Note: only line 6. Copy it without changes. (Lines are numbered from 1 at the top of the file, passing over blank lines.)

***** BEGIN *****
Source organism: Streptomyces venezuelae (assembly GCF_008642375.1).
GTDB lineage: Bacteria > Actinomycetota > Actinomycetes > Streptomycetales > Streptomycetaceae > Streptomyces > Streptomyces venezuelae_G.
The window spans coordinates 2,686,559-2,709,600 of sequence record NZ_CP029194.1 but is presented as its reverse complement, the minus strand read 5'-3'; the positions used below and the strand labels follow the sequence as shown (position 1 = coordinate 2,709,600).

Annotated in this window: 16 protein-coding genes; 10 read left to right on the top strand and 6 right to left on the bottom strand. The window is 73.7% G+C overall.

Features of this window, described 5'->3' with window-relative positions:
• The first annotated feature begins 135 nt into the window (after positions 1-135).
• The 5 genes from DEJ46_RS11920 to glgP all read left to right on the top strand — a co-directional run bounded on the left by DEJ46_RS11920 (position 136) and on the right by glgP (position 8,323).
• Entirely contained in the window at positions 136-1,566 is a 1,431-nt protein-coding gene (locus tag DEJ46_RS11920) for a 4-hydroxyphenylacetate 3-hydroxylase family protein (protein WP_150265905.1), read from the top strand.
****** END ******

• The first annotated feature begins 135 nt into the window (after positions 1-135).